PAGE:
This mixed-use development, on the block bounded by Vine Street to the south, Franklin Town Boulevard to the west, Wood Street to the north, and North 16th Street to the east, embraces two separate projects. On the east side of the site is a 32-story, 483,000-square-foot brick and masonry residential tower, developed as an investment property to offer 258 rental apartments and 13 three-story townhouses, with street-level retail on 16th and Vine Streets. To the west, a 24,000-square-foot meetinghouse serves as the Stake Center—a place for worship and community—for three wards of the Church of Jesus Christ of Latter-day Saints in Philadelphia. The meetinghouse accommodates a chapel, a baptismal font, classrooms, offices, a multipurpose main hall that can be used for events or for athletics, an interior courtyard, and a walled garden that will provide a green edge to the street.
Development of this block fills in an important gap in the urban fabric of Philadelphia, strengthening the north-south 16th Street corridor that connects Center City and North Philadelphia, and the east-west axis of Vine Street between the Broad Street corridor and the Art Museum district. The new buildings extends to the east the street wall of the Family Court, the Free Library, and the Church of Jesus Christ of Latter-day Saints Temple that runs east-west along Vine Street to form the northern edge of Logan Square. Street-level shops wrap the 16th Street and Vine Street facades of the residential tower, enhancing the pedestrian character of the neighborhood and further strengthening the 16th Street corridor.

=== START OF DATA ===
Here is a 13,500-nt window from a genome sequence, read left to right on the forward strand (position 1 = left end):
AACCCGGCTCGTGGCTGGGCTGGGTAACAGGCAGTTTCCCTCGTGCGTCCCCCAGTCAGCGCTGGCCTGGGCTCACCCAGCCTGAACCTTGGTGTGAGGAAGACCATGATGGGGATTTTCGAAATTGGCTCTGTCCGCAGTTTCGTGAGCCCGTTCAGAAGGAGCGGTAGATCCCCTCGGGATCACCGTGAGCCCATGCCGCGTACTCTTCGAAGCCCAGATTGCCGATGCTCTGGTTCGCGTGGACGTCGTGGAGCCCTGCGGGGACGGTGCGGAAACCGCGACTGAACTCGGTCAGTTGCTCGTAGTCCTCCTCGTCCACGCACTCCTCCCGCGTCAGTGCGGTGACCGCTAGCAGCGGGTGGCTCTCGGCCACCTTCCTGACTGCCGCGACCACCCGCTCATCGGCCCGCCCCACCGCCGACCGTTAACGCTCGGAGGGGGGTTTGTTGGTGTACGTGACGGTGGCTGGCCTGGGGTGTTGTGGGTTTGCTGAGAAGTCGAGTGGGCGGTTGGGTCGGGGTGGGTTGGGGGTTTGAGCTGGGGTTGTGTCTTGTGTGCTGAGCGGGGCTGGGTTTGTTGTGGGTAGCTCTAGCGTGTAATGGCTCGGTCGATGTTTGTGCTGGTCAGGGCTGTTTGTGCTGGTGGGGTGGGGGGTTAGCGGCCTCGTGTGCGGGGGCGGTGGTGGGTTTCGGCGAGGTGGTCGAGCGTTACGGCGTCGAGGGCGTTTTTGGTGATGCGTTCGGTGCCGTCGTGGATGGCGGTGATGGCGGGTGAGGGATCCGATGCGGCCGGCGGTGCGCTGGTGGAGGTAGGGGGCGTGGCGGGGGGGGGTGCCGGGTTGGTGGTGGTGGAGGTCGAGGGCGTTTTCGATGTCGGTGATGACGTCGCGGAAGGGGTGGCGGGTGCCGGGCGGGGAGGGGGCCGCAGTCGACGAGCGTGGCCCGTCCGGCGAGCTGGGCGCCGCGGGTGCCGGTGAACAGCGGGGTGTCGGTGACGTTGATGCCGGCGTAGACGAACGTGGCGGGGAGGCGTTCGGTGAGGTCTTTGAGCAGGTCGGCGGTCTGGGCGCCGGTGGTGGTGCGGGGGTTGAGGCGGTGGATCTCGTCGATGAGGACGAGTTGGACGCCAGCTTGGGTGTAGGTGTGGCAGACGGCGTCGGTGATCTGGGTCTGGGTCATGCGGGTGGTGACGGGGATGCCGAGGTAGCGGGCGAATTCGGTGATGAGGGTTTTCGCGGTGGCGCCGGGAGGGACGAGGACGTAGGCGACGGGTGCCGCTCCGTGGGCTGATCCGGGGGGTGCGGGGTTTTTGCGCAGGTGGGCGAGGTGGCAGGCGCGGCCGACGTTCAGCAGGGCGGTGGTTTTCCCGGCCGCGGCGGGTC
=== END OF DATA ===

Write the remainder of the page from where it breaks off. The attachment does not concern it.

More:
The project maintains traffic flow by providing two levels of below-grade parking for residents, accessed from Wood Street, and locating service for the residences and the shops through a fully-enclosed loading dock off of Wood Street. A mid-block motor court accommodates resident and guest drop-off. A landscaped privately-owned public street, 16-1/2 Way, between the meetinghouse and the apartment tower, connects Vine Street and Wood Street. A new plaza at the corner of Vine Street and Franklin Town Boulevard provides seating walls and street trees. The plaza aligns with the entry of the temple to the west to form a larger-scale landscaped ensemble.
The residential building and the meetinghouse are tied together by their common inspiration in Philadelphia's strong tradition of brick-and-masonry Georgian and Federal architecture. The residential tower carries forward the buff-brick and stone expression typical of Philadelphia apartment buildings. The tower's symmetrical facades is broken down with elements at intermediate scales: setbacks, groupings of windows traced in stone trim, balconies and terraces, and a sculpted skyline profile will all reduce the visual mass. The meetinghouse's 123-foot-high steeple distinguishes the building among its larger-scale neighbors.